HOOKED ON POLYPHONICS
Tim DeLaughter is the cheerful mastermind behind THE POLYPHONIC SPREE, the world’s best happiest symphonic pop band. Ornate on record and staggering live, the grand tradition of Texas psychedelia has never sounded so ecstatic—or tasted so sweet. Text by Gabe Soria. Illustration by Paul Pope.
Originally published in Arthur No. 3 (March, 2003)
“This is going to be fun,” says the impish man with the curly black hair. He’s dressed in a flowing white robe, and he chuckles. The crowd titters in agreement. Then, like the thunderclap before a sudden and wonderful summer rainstorm, a firecracker burst of a drum roll breaks the anticipatory silence and the band behind and besides the man kicks in, and the choir behind them starts boogeying and the hairs on the back of your neck are standing up because for all intents and purposes you feel like you’re rocketing down the first drop of the world’s best wooden roller coaster, full of terror and elation, brimming with the beauty and potential of life, coupled with a stirring acknowledgment of its sadness and inevitable mortality.
“This is gonna be fun,” said the man in the white robe, and he wasn’t telling tales out of school. The band—the French horn player, the trombonist, the harpist, the flautist, the drummer, the ten person choir, and so on—are, like the singer, dressed in matching white robes, and although they’re only two songs into their set at the second anniversary of Dallas’ Good Records store, you can hear that they’re already working up an ecstatic sweat. The audience is besides themselves with excitement. And then the defiant simplicity of the song’s main refrain, almost like a school yard chant, comes in:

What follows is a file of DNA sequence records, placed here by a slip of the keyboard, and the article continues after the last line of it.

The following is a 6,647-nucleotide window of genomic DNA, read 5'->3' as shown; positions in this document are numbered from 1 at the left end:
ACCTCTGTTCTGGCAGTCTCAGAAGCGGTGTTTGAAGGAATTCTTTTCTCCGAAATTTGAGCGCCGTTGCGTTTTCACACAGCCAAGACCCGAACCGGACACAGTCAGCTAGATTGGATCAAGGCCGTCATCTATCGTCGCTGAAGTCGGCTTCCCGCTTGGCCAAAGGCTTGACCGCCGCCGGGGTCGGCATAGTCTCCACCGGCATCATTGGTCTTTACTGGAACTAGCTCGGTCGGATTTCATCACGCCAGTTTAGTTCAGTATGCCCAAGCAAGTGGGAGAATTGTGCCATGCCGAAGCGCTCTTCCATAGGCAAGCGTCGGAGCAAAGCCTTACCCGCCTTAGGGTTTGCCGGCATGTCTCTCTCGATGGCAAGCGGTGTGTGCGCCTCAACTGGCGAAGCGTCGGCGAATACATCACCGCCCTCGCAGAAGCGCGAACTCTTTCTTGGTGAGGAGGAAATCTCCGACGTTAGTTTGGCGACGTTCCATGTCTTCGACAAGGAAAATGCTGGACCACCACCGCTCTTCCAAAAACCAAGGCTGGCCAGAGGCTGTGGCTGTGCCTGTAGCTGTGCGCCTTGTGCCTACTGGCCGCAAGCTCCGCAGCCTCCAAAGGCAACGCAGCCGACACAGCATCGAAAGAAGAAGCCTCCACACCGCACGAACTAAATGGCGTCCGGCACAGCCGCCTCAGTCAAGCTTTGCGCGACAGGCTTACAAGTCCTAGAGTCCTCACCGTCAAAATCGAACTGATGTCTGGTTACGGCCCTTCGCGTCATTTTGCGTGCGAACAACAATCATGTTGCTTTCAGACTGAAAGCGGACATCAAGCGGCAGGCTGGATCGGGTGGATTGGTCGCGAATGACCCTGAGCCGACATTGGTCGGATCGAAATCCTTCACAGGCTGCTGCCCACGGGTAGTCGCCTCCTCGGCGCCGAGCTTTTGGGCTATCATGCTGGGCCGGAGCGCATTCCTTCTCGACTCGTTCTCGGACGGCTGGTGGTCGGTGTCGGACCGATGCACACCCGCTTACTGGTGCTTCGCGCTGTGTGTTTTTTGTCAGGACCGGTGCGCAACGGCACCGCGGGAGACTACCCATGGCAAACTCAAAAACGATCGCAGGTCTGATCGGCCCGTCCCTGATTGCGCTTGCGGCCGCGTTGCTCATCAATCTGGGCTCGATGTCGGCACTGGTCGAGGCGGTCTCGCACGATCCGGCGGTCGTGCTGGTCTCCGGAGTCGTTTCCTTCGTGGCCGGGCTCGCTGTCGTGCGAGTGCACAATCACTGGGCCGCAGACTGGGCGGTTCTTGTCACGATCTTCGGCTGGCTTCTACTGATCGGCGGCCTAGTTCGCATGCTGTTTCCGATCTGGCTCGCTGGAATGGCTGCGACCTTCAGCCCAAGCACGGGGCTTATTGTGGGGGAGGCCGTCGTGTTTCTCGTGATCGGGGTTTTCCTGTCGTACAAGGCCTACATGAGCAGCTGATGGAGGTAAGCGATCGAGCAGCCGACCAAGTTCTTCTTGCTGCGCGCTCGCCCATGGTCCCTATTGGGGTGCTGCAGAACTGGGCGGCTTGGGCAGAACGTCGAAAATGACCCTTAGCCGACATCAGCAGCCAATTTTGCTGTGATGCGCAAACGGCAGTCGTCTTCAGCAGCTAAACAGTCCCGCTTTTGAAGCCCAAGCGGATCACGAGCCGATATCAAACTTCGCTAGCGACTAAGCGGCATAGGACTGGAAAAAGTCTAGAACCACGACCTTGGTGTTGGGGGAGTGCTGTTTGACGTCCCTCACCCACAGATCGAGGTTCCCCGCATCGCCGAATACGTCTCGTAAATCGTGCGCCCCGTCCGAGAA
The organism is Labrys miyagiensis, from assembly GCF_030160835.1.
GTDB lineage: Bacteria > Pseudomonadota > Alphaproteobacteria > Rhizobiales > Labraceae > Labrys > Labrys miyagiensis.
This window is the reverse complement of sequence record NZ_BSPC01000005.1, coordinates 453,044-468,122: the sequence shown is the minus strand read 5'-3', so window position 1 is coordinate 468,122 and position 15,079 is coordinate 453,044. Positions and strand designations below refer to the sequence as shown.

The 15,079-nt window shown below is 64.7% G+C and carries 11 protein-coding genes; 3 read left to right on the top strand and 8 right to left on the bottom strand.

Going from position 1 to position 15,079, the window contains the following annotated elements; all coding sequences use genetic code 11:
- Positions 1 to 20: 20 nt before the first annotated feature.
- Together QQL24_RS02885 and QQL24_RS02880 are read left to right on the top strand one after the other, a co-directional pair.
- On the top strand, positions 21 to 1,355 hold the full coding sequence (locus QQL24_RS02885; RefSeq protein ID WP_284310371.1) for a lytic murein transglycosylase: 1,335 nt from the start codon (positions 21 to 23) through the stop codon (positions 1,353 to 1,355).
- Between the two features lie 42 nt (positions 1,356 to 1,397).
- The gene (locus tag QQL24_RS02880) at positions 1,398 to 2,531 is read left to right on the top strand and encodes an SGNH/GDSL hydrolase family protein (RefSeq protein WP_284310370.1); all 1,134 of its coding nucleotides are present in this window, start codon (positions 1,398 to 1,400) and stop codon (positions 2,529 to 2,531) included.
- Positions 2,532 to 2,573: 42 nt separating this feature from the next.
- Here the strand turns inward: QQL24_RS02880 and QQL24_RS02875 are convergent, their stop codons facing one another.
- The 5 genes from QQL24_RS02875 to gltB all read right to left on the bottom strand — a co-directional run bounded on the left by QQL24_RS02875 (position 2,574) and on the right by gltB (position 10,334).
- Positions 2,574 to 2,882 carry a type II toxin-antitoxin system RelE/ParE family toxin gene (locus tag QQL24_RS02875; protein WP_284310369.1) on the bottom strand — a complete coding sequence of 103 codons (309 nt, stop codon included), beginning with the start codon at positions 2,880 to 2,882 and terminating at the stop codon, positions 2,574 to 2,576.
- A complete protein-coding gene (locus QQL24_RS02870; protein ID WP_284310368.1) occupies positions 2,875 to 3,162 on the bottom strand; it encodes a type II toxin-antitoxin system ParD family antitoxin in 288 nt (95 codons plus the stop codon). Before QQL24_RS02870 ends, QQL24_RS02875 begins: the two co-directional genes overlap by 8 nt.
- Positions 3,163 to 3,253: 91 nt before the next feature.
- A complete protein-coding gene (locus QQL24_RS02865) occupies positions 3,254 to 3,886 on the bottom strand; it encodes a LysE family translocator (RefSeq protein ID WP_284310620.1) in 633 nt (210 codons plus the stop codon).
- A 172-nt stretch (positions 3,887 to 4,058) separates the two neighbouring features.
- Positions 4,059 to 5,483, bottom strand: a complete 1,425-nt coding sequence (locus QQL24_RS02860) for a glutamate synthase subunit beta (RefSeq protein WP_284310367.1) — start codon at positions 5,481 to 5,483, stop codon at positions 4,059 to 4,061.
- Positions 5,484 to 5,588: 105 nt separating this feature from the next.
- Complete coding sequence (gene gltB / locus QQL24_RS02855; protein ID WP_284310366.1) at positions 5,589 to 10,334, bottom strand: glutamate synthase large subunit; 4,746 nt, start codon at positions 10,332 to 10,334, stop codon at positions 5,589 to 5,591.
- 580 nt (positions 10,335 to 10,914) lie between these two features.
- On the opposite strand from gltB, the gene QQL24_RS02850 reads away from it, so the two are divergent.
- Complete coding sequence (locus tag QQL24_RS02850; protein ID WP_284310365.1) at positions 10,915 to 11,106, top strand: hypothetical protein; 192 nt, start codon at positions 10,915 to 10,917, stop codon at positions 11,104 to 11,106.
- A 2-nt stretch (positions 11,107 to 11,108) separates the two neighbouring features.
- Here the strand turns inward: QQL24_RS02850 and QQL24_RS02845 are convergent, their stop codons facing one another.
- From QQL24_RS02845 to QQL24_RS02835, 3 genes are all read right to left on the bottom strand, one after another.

“You gotta be good!
“You gotta be strong!
“You gotta be two thousand places at once!”
And by the time the song winds down, the entire audience will be chanting along, singing with the band, hands in the air, beaming, beatific smiles on their faces. And the only people enjoying it more than the folks watching are the band themselves, all two dozen of them looking like they’re fit to burst from elation. That is what watching the Polyphonic Spree live is like. It’s the type of thing that makes you raise your hands up and say “Yeah!” while joyous tears of hope and fear brim at your eyes.
“So… how was your day?” I ask.
“Today was… wow,” laughs Polyphonic Spree ringmaster Tim DeLaughter, 37, over the phone from Dallas. He excuses himself from his dinner companions – he explains that the maelstrom of noise and chatter in the background is simply the sound of what seems to be his hometown’s busiest Tex-Mex restaurant – and walks outside to continue our conversation in relative silence. And this isn’t the first time he’s going to say that word, that “wow”. It peppers his speech liberally, and the way he wraps his soda-pop sweet Texas accent (it splits the difference aw-shucks good-ol’ boy and cosmic space cowboy) around it, it’s given its due as the English language’s best shorthand for awe and amazement. This fella (and his band) have got a lot of time for the wonder and the glory in this terrible and grim world and he wears it on his sleeve.Continue reading